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Sunbird Reference Libraries

Page 1 of about 23 Articles
Lotens Sunbird
2008-08-15 21:58:28

The Loten's Sunbird (Cinnyris lotenius), also known as the Long-billed Sunbird, is one of a group of very small Old World passerine birds which feed largely on nectar. Sunbirds will also take insects, especially when feeding young and Loten's Sunbird is possibly more insectivorous than other sympatric species. Their flight is fast and direct on their short wings. Loten's Sunbird is a resident...

Seychelles Sunbird
2008-08-15 21:54:54

The Seychelles Sunbird (Nectarinia dussumieri), is a small passerine from the family of sunbirds. It is named after the French explorer Jean-Jacques Dussumier. It is native to the Seychelles where it's called kolibri in Creole. This bird is variously placed in the Cinnyris genus. It occurs on most of the larger granitic islands of the Seychelles Bank. It belongs to the endemic land bird species...

Souimanga Sunbird
2008-08-15 21:50:21

The Souimanga Sunbird (Cinnyris sovimanga), is a small passerine bird of the sunbird family, Nectariniidae. It is native to the islands of the western Indian Ocean where it occurs on Madagascar, the Aldabra Group and the Glorioso Islands. The Souimanga Sunbird can be found in a variety of habitats from mountain forests to mangroves and scrubland as well as in parks, gardens and other...

Olive-backed Sunbird
2008-08-15 21:46:50

The Olive-backed Sunbird (Cinnyris jugularis), also known as the Yellow-bellied Sunbird, is an Asian sunbird. The Olive-backed Sunbird is common across southern China to the Philippines and Malaysia down to northeast Australia. Originally from mangrove habitat, the Olive-backed sunbird has adapted well to humans, and is now common even in fairly densely populated areas, even forming their nests...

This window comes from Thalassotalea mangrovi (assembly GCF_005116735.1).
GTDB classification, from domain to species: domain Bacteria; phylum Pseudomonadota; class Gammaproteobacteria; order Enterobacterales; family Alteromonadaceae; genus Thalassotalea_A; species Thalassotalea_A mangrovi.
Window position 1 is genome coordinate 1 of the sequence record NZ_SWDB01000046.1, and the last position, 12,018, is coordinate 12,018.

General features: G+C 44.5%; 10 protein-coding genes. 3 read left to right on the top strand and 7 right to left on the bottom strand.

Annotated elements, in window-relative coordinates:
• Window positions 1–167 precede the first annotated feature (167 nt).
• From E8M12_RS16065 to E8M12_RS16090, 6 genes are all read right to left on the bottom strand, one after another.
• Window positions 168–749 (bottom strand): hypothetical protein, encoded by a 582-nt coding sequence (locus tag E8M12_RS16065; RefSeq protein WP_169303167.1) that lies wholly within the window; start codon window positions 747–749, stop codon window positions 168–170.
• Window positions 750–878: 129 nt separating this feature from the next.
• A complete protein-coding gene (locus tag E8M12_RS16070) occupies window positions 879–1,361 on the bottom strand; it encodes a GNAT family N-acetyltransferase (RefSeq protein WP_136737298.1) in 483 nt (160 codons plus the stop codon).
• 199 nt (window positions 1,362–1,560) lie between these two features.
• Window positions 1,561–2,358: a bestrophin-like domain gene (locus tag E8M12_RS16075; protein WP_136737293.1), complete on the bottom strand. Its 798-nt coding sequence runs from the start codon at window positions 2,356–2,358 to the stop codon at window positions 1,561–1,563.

Purple Sunbird
2008-08-15 21:44:20

The Purple Sunbird (Cinnyris asiaticus), is a sunbird that is part of a group of very small Old World passerine birds. It is an abundant resident breeder across tropical southern Asia from the Persian Gulf to Southeast Asia. One to three eggs are laid in a suspended nest in a tree. This species is found in a variety of habitats with some trees, including forest and cultivation. Purple...

Variable Sunbird
2008-08-15 20:51:41

The Variable Sunbird (Cinnyris venustus ), is part of a group of very small Old World passerine birds. The Variable Sunbird is a fairly common resident breeder in equatorial Africa. This species was formerly known as (Nectarinia venusta). Variable Sunbirds are small, only 4 inches long. They have medium-length thin down-curved bills and brush-tipped tubular tongues, both adaptations to their...

Palestine Sunbird
2008-08-15 20:48:31

The Palestine Sunbird (Cinnyris oseus), also known as the Northern Orange-tufted Sunbird, is a small passerine bird of the sunbird family which is found in parts of the Middle East and sub-Saharan Africa. It is similar to the Orange-tufted Sunbird (Cinnyris bouvieri), found further south in Africa. It occurs in areas with high temperatures and dry climate from sea-level up to an altitude of...

Red-chested Sunbird
2008-08-15 20:45:51

The Red-chested Sunbird (Nectarinia erythrocerca), is a species of bird in the Nectariniidae family. It is found in Burundi, Democratic Republic of the Congo, Ethiopia, Kenya, Rwanda, Sudan, Tanzania, and Uganda. Photo Copyright and Credit

Eastern Double-collared Sunbird
2008-08-14 11:05:17

The Eastern Double-collared Sunbird (Nectarinia mediocris), is a species of bird in the Nectariniidae family. It is found in the Democratic Republic of the Congo, Kenya, Malawi, Mozambique, Tanzania, and Zambia. Photo Copyright and Credit

Regal Sunbird
2008-08-14 10:46:49

The Regal Sunbird (Nectarinia regia), is a species of bird in the Nectariniidae family. It is found in Burundi, Democratic Republic of the Congo, Rwanda, Tanzania, and Uganda. Photo Copyright and Credit

Word of the Day
swell-mobsman
  • A member of the swell-mob; a genteelly clad pickpocket. Sometimes mobsman.
Use of the word 'swell-mobsman' dates at least to the early 1800s.